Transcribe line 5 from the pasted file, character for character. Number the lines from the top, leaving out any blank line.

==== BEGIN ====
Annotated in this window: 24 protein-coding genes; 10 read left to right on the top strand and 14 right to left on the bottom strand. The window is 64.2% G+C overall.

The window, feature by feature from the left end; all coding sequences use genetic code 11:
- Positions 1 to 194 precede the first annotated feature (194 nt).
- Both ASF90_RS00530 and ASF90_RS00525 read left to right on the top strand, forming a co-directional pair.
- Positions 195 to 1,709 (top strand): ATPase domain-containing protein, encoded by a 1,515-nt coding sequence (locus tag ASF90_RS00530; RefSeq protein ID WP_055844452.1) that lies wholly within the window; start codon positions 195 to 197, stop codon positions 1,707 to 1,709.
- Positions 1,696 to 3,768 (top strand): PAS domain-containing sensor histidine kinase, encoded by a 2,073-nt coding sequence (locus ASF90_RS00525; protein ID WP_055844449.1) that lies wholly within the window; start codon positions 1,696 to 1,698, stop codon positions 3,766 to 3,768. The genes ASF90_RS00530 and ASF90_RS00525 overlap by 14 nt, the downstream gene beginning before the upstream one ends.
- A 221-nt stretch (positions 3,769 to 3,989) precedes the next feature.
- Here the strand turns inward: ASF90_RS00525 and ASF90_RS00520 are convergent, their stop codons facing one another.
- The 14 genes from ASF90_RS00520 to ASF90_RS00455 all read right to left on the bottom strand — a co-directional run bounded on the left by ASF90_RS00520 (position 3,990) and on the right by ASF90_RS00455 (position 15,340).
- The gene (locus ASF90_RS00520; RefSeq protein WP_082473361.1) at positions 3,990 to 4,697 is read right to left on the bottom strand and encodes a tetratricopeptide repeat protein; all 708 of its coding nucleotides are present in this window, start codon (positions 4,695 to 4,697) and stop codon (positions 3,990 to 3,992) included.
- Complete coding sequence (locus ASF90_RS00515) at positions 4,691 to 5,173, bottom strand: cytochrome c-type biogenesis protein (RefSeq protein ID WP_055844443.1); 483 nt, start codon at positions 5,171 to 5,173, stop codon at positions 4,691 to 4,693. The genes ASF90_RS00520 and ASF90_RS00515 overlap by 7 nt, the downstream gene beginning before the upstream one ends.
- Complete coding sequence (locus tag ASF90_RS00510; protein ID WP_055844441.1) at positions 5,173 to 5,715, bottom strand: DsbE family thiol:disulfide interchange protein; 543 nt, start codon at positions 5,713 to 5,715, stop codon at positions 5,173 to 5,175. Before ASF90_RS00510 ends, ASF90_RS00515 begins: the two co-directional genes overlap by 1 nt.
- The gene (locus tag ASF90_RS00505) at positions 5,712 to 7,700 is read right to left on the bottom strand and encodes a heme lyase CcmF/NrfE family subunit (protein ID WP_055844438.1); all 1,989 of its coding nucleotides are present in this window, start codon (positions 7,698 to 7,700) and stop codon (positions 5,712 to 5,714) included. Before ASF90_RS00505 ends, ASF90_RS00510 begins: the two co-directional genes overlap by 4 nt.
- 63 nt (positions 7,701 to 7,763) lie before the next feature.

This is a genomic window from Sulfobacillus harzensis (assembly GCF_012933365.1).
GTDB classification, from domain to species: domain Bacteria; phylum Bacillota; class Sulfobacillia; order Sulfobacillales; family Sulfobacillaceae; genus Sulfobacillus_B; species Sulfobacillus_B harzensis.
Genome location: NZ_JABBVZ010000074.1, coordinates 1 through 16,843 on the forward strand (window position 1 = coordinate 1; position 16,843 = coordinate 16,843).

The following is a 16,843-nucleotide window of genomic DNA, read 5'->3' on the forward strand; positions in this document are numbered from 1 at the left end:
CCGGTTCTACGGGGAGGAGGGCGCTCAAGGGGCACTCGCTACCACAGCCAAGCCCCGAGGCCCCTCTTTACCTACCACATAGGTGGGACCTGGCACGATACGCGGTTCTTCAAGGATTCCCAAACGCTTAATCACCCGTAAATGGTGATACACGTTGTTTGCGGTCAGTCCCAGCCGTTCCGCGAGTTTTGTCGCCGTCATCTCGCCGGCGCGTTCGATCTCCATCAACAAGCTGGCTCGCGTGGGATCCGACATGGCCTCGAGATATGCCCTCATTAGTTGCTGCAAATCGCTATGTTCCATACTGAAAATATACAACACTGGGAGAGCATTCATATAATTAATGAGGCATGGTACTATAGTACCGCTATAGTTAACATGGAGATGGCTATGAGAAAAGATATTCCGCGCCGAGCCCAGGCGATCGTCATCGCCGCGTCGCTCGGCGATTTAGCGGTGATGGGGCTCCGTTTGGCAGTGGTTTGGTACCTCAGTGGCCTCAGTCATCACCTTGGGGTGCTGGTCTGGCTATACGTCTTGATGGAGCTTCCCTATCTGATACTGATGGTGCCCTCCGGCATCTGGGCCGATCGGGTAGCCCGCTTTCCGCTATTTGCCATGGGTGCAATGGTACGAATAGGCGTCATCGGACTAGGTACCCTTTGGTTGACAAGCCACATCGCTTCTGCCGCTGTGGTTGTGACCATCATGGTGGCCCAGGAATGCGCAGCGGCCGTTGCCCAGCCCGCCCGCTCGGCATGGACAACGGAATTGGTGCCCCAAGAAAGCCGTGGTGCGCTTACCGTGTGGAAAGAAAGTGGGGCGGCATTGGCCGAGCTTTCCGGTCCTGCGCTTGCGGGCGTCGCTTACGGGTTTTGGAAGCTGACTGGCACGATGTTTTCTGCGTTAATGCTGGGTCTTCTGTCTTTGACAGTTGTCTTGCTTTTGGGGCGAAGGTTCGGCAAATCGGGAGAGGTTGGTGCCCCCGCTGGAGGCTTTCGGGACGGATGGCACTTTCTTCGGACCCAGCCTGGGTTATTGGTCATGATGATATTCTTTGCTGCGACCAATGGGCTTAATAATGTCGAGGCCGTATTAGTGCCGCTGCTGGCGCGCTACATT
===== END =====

- Positions 195 to 1,709 (top strand): ATPase domain-containing protein, encoded by a 1,515-nt coding sequence (locus tag ASF90_RS00530; RefSeq protein ID WP_055844452.1) that lies wholly within the window; start codon positions 195 to 197, stop codon positions 1,707 to 1,709.